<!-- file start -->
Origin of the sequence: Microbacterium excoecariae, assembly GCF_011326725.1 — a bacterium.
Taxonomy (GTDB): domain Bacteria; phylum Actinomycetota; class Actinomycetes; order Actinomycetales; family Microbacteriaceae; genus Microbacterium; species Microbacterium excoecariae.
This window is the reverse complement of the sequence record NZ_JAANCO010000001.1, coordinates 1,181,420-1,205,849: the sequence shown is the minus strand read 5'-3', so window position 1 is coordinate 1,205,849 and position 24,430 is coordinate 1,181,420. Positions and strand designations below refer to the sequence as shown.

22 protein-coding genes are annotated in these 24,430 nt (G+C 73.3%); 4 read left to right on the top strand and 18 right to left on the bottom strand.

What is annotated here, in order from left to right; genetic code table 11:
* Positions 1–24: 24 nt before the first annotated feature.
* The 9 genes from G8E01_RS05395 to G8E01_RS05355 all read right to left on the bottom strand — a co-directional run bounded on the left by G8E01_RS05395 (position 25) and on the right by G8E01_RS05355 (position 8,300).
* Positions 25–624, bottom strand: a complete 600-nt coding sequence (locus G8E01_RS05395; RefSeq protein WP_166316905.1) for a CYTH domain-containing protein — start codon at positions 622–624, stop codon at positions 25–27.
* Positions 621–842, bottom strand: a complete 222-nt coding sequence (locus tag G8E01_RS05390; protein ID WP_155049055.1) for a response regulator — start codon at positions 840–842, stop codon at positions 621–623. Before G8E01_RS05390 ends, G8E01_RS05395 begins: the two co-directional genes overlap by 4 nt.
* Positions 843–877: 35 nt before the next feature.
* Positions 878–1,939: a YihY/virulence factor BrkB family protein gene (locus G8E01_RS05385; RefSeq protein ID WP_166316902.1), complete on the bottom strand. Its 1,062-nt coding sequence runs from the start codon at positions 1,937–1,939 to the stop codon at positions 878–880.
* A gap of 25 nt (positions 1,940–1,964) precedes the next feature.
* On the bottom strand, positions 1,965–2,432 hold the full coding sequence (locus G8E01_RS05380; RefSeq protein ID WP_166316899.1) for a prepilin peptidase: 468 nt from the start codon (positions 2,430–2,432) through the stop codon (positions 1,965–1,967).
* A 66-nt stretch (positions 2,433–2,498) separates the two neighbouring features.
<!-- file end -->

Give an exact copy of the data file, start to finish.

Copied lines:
Origin of the sequence: Microbacterium excoecariae, assembly GCF_011326725.1 — a bacterium.
Taxonomy (GTDB): domain Bacteria; phylum Actinomycetota; class Actinomycetes; order Actinomycetales; family Microbacteriaceae; genus Microbacterium; species Microbacterium excoecariae.
This window is the reverse complement of the sequence record NZ_JAANCO010000001.1, coordinates 1,181,420-1,205,849: the sequence shown is the minus strand read 5'-3', so window position 1 is coordinate 1,205,849 and position 24,430 is coordinate 1,181,420. Positions and strand designations below refer to the sequence as shown.

22 protein-coding genes are annotated in these 24,430 nt (G+C 73.3%); 4 read left to right on the top strand and 18 right to left on the bottom strand.

What is annotated here, in order from left to right; genetic code table 11:
* Positions 1–24: 24 nt before the first annotated feature.
* The 9 genes from G8E01_RS05395 to G8E01_RS05355 all read right to left on the bottom strand — a co-directional run bounded on the left by G8E01_RS05395 (position 25) and on the right by G8E01_RS05355 (position 8,300).
* Positions 25–624, bottom strand: a complete 600-nt coding sequence (locus G8E01_RS05395; RefSeq protein WP_166316905.1) for a CYTH domain-containing protein — start codon at positions 622–624, stop codon at positions 25–27.
* Positions 621–842, bottom strand: a complete 222-nt coding sequence (locus tag G8E01_RS05390; protein ID WP_155049055.1) for a response regulator — start codon at positions 840–842, stop codon at positions 621–623. Before G8E01_RS05390 ends, G8E01_RS05395 begins: the two co-directional genes overlap by 4 nt.
* Positions 843–877: 35 nt before the next feature.
* Positions 878–1,939: a YihY/virulence factor BrkB family protein gene (locus G8E01_RS05385; RefSeq protein ID WP_166316902.1), complete on the bottom strand. Its 1,062-nt coding sequence runs from the start codon at positions 1,937–1,939 to the stop codon at positions 878–880.
* A gap of 25 nt (positions 1,940–1,964) precedes the next feature.
* On the bottom strand, positions 1,965–2,432 hold the full coding sequence (locus G8E01_RS05380; RefSeq protein ID WP_166316899.1) for a prepilin peptidase: 468 nt from the start codon (positions 2,430–2,432) through the stop codon (positions 1,965–1,967).
* A 66-nt stretch (positions 2,433–2,498) separates the two neighbouring features.